Review: Jessica Jones

Review: Jessica Jones

Jessica Jones, the second of the original series being produced by Marvel and Netflix, has been out for a little more than two weeks. We’re about to dig deep and talk about the guts of the thing, why it works and what makes it excellent. So, spoilers they are ahead, obvs, but we’ll try and keep them to a minimum.

There was some concern about how Jessica Jones was going to be translated from comic to screen. It’s a dark story, about a hero who get co-opted her first time out, and is physically, mentally, and spiritually destroyed by one of the scariest villains Marvel has ever produced over an eight month period. There’s a real sense of darkness throughout the tale, grounded by who and what the villain is, and his taint touches everything that happens. Would Netflix be willing to host something this disturbing.

Well, yes. They’ve done it before, even if they did caper off with a whimper at the end.

But it’s still different. This is not your standard Marvel fare; it’s not your standard anything fare. It’s radically different from pretty much everything else you’re going to see, and it hits every point it wants to make while staring you in the face and daring you to blink.

You won’t, by the way. You won’t blink. You won’t be able to tear your eyes away from the screen. This is just as good as Daredevil was, and has an even greater impact than that masterpiece did.

Right from the start, Jessica Jones establishes that the main character is female, that the characters that are going to have development in this tale are all female. The male characters are mostly static, eye candy, or obstacles to be overcome. Their agency is tied to Jessica’s story, and any catharsis they experience is only through the advent of her presence and tied to her growth.

What’s remarkable about this is that the inverse is often true: female caricatures on traditional television have served subservient roles to male characters, helping them to grow, providing obstacles, or being prizes to be won. Instead of looking to be lauded for strong female charactersJessica Jonesopts to give us strong characters that just happen to be female.

“We’re pretty great, you know?”

And not all of these characters are good, or strong. Jessica Hogarth, a lawyer that contracts Jessica for various jobs, is shown to be callous, selfish, and generally horrible. Pam Walker, Jessica’s adopted mother, is a self-involved woman who abused her daughter and adopted Jessica for publicity’s sake. Jessica herself suffers from post-traumatic stress disorder the likes of which you will see nowhere else.

Which is another thing that Jessica Jones does exceptionally well: portray what it is like to live with PTSD. The paradigm under which our society lives is based on materialist-nihilist principles, meaning that our culture accepts physical reality as the sole truth. In this case, that means that society typically sees mental illness as either a moral weakness or something that simply isn’t real, despite any evidence to the contrary.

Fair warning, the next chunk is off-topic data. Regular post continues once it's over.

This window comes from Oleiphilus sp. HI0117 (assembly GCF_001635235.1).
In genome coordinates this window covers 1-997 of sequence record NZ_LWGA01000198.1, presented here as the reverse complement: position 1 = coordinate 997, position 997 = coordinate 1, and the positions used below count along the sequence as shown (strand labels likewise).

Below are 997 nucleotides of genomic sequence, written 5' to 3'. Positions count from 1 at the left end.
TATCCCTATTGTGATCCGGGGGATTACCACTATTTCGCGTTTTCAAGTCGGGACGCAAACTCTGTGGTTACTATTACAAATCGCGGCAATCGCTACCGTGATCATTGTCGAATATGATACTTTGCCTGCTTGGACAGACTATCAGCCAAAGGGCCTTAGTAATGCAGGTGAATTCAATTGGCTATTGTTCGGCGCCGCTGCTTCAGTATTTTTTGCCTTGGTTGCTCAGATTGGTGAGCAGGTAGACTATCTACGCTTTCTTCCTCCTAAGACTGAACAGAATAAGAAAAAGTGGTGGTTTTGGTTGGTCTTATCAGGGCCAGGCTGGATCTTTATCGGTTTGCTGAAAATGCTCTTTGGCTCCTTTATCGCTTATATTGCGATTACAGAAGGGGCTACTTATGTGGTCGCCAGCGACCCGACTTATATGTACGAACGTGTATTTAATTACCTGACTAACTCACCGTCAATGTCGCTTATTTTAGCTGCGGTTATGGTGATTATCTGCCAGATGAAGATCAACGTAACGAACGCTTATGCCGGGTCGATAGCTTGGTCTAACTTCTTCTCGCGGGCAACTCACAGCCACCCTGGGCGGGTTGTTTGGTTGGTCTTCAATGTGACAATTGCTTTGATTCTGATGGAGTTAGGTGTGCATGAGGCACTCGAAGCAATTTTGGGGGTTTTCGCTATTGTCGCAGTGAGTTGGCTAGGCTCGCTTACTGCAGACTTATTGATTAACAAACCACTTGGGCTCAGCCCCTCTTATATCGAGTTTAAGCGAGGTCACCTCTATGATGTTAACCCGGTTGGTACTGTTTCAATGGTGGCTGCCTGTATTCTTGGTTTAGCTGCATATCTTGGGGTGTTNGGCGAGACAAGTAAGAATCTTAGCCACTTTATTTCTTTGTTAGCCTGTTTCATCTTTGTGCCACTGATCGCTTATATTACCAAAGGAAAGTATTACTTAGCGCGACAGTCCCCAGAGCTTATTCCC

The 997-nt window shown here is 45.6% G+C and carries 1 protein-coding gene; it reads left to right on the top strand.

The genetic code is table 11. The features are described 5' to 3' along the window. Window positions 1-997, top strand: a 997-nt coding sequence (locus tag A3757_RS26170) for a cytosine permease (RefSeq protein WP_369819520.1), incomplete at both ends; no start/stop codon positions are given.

Recently, we’ve been re-examining our cultural beliefs, and mental illness has been getting a lot of attention and is now being equated to physical illness. Depression, anxiety, and other ailments are being given the same consideration as their physical counterparts, and being seen as sicknesses rather than failings. Jessica Jones gives us a variety of characters that are suffering from PTSD and doing the best they can, from the villainous Kilgrave to Trish Walker to Jessica Jones herself.

Jessica spends much of her time trying not to let her world overwhelm her, having to take moments to separate and ground herself as life goes on around her. She’s dealing with an eight month period where her agency was taken from her, where she was raped in every possible way with no end in sight, and where her escape from that situation came about because of happenstance rather than rescue.

The truth is that mental illness is real; it is a struggle to live with depression or anxiety or anything of the other illnesses that can afflict a mind. Some people are born with these illnesses, and others – like PTSD – happen because of experiences in life. Like physical scars, they never go away, but they can be lived with. Trish overcame her trauma to become a celebrity. Jessica is still coming to terms with things, but she’s getting there.

And if Jessica Jones treats mental illness with respect, it stares unblinking at the horrors of rape. Compare this to Supernatural or Agents of SHIELD or any of a dozen other narratives where someone is mind controlled and raped and the situation is played for laughs. A woman was raped in Supernatural and her life was destroyed by it and her trauma is used as a punchline. Agent Ward is raped by an Asgardian in Agents of SHIELD and the other characters mock him for it.